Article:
The UNI family of students was shocked this past week with the sharing of dozens of hateful and bigoted posts, or Yik Yaks, from the eponymous new media app. Individuals across the university community called for enforcement of the Student Code of Conduct. Acting President of the University, Michael Licari, wrote to remind us that threats to our fellow students are criminal offenses.
However, in the din of this controversy, some have called for the enforcement of the Student Conduct Code on anonymous posters who did not threaten their fellow students. This desire to use force to suppress non-threatening speech is very concerning. To understand why, we have to go back to the height of the Civil Rights Movement and the birth of the Berkeley Free Speech Movement in 1964. Pictured above, a student is forcibly removed from the UC Berkeley campus for expressing the radical and dangerous view that political speech other than supporting the Democrats or Republicans should be permitted on campus.
Then in 1964, a Berkeley student organization “SLATE” staged protests, distributed pamphlets and information about the Civil Rights Movement and the Freedom Riders, and engaged in other activism projects. They protested discriminatory practices performed by fraternity and sorority organizations, and they campaigned on campus on a variety of issues in violation of student speech codes. As a movement of the New Left during the height of McCarthyism, and perhaps from concern among administration and faculty of being seen as supportive of the Civil Rights Movement’s activism projects, the student organization was banned from UC Berkeley’s campus.
This was the start of the Free Speech Movement, which sought to ensure the right of free expression to all students at public schools and universities. Students staged sit-ins and protests, and eventually secured changes to policy that should have been protected by the 1st Amendment all along. This right is the most important right we have as students: it empowers us to criticize the administration with impunity, challenge the status quo, and demand change without fear of retribution. The right to do so anonymously, too, ought to be protected. Everyone ought to be able to make an argument in the marketplace of ideas and let it stand or fall on its own merit. The Protestant Reformation and the predominant religious doctrine of most Americans depended on the ability of Europeans to express their ideas anonymously, under fear of being condemned for heresy by the Catholic Church. Even today, students have faced abuse for far less than the hate crimes alleged here.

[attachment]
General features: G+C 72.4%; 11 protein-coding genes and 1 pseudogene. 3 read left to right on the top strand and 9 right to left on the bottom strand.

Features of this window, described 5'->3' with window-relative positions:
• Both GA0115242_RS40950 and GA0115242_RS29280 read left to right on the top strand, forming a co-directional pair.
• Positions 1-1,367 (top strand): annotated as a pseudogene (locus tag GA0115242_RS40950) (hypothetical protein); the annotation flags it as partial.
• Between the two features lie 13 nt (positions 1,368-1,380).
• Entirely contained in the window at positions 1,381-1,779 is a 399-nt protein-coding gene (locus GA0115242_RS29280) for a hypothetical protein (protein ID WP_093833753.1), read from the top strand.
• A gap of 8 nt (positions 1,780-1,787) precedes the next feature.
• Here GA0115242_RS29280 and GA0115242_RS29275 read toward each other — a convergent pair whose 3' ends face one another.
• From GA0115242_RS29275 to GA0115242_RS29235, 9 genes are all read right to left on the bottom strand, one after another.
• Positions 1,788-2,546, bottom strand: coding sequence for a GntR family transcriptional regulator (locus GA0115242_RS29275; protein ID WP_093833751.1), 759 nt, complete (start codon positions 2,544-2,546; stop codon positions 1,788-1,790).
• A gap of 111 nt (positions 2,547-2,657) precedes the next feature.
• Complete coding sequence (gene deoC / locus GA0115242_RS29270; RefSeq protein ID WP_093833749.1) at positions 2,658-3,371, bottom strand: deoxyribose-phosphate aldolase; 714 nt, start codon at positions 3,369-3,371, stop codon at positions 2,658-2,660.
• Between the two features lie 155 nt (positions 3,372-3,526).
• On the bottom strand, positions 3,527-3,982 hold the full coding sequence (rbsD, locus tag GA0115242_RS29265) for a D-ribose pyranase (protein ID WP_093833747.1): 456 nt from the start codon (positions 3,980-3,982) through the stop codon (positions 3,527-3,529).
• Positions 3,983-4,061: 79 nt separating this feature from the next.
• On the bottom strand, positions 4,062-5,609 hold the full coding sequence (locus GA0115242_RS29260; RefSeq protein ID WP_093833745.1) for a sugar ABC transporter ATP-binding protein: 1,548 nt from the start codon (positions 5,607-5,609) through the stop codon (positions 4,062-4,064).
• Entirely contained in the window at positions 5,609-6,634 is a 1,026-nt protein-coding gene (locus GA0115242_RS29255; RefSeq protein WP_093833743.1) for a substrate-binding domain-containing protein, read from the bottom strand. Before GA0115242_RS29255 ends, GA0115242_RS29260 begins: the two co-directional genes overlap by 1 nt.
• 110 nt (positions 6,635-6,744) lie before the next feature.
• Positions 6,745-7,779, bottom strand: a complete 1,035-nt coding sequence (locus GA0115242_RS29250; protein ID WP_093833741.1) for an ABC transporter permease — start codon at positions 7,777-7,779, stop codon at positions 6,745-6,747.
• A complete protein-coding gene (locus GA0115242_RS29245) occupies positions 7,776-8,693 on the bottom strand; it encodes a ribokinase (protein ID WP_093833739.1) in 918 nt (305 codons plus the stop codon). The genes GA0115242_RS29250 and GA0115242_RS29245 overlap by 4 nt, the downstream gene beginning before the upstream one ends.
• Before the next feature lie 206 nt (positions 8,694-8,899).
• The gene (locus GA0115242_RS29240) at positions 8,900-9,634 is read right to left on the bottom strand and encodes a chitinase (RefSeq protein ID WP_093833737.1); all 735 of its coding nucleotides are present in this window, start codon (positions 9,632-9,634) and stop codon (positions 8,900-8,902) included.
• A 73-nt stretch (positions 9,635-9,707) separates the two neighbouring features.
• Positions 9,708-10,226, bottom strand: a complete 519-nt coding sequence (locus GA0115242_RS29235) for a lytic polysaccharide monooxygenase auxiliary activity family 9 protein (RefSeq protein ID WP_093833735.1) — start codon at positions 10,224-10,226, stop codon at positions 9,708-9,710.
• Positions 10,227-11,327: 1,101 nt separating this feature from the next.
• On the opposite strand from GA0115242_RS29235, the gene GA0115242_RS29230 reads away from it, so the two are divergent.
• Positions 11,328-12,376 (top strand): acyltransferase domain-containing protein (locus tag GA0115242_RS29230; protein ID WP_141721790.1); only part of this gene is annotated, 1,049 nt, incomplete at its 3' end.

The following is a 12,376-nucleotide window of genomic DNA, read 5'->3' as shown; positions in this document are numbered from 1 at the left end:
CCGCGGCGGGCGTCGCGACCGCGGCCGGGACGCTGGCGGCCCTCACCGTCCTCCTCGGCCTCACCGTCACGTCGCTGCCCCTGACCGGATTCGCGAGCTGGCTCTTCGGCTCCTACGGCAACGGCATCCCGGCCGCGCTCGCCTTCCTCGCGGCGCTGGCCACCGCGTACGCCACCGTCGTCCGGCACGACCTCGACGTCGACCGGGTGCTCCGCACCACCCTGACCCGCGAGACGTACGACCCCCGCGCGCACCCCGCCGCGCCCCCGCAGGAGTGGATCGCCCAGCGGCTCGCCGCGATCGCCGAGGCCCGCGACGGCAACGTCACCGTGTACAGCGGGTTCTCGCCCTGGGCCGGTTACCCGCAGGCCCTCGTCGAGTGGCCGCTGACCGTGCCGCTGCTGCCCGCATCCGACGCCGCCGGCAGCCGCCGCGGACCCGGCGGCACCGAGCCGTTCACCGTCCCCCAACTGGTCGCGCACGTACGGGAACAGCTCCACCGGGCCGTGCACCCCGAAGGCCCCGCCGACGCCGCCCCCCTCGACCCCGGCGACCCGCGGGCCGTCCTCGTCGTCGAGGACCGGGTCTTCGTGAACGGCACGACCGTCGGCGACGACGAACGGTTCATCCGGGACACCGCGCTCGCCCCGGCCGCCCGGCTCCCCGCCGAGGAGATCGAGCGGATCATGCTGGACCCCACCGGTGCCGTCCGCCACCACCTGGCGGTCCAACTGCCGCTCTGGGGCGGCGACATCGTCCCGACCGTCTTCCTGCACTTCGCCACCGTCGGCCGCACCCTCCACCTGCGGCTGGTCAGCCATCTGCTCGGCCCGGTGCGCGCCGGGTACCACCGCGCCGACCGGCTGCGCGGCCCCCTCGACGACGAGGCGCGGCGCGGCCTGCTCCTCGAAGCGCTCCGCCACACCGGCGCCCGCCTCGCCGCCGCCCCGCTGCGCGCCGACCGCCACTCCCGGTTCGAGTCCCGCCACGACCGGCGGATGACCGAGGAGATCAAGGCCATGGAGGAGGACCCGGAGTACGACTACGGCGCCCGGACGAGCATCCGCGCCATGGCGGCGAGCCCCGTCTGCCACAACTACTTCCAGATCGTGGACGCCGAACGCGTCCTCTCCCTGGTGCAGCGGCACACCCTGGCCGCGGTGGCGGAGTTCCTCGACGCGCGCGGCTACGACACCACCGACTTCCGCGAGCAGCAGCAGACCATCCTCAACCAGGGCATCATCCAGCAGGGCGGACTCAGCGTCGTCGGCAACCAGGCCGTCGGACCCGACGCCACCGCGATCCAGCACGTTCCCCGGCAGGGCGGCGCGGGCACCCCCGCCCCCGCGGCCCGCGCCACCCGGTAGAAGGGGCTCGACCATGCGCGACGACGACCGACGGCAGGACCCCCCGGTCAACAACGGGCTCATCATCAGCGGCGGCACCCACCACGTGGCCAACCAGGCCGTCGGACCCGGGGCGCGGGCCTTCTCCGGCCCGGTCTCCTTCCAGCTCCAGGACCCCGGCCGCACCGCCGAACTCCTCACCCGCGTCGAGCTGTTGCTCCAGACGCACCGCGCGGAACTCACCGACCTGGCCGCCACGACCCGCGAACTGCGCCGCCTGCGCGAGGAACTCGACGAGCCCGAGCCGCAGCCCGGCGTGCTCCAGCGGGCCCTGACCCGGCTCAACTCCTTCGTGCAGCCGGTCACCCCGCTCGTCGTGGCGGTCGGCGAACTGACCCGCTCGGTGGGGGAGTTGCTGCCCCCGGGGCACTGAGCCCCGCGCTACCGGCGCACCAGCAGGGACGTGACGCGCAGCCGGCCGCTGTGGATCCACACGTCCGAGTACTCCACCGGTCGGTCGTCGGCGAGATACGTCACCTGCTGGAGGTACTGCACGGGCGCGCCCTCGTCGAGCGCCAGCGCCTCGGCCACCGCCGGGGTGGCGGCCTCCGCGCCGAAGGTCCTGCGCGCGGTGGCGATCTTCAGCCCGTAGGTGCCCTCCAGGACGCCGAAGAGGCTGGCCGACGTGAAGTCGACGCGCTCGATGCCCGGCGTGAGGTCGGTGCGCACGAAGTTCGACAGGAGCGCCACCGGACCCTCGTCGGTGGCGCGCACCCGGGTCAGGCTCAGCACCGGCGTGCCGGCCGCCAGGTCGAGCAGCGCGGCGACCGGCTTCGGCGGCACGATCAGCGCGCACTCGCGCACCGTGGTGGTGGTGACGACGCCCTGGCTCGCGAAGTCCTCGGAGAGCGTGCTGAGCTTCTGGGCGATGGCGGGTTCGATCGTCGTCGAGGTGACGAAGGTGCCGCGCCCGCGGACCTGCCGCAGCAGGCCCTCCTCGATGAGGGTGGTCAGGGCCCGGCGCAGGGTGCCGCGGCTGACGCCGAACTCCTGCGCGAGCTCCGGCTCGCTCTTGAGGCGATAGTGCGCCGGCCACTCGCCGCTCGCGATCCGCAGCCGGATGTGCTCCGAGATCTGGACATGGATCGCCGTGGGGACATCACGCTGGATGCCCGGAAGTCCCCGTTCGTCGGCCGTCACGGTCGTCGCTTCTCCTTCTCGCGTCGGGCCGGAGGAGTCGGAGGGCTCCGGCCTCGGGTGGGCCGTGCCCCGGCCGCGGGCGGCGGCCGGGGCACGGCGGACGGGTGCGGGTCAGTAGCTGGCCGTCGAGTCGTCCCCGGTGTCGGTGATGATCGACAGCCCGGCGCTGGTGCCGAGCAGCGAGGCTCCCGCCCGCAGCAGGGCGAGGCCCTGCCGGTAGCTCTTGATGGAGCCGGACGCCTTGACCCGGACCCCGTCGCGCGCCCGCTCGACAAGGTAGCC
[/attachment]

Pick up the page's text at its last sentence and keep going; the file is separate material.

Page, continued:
Free expression and anonymous speech are as important today as they were to the founding of our nation, to the dominant faith of our fellow citizens, and to social movements that have changed our world for the better. In every case, authorities sought to limit speech, and to silence criticism with force, often with the penalty of death. We saw this in Ferguson, and we see it in Syria. In every place on earth, the right to freely assemble and merely express one’s ideas is under constant threat. And in nearly every case, the silencing of free speech has had overwhelming support from the majority of the populace. What the founders learned from this was that no government should ever again have the right to punish ideas: it is too dangerous, the slope is too slippery. Nevertheless, today, the implementation of freedom of expression remains imperfect
That said, the comments made, and the remarks I have heard from my fellow students speaking out about the bigotry they face in person on campus upset me. I want to be clear to everyone hurt by these words: I would rather stand beside you and not my friends, were my friends to say such things. That is how change will come to UNI. We must be willing to call out hate, student to student, and use the power of social stigma to end the bigotry our peers face. Let us not call on authority to enforce our social norms. We must be willing to do so ourselves. Free expression ensures us the right to openly criticize racist and homophobic statements without fear of retribution. We should exercise that right and not seek to use force where words may prevail.
Every person at UNI has the power to do this. Remember that in many ways reason and compassion have already prevailed: the last resort of bigoted students to express themselves without fear of stigma are these anonymous posts. Let’s keep it that way, and ensure that no student faces open bigotry, that no bigot may utter such without facing criticism and shame from their classmates and friends. If you hear hate, call it what it is. Whether you are in your dorm, on the hill, or using social media, when you hear hate speech, call it out.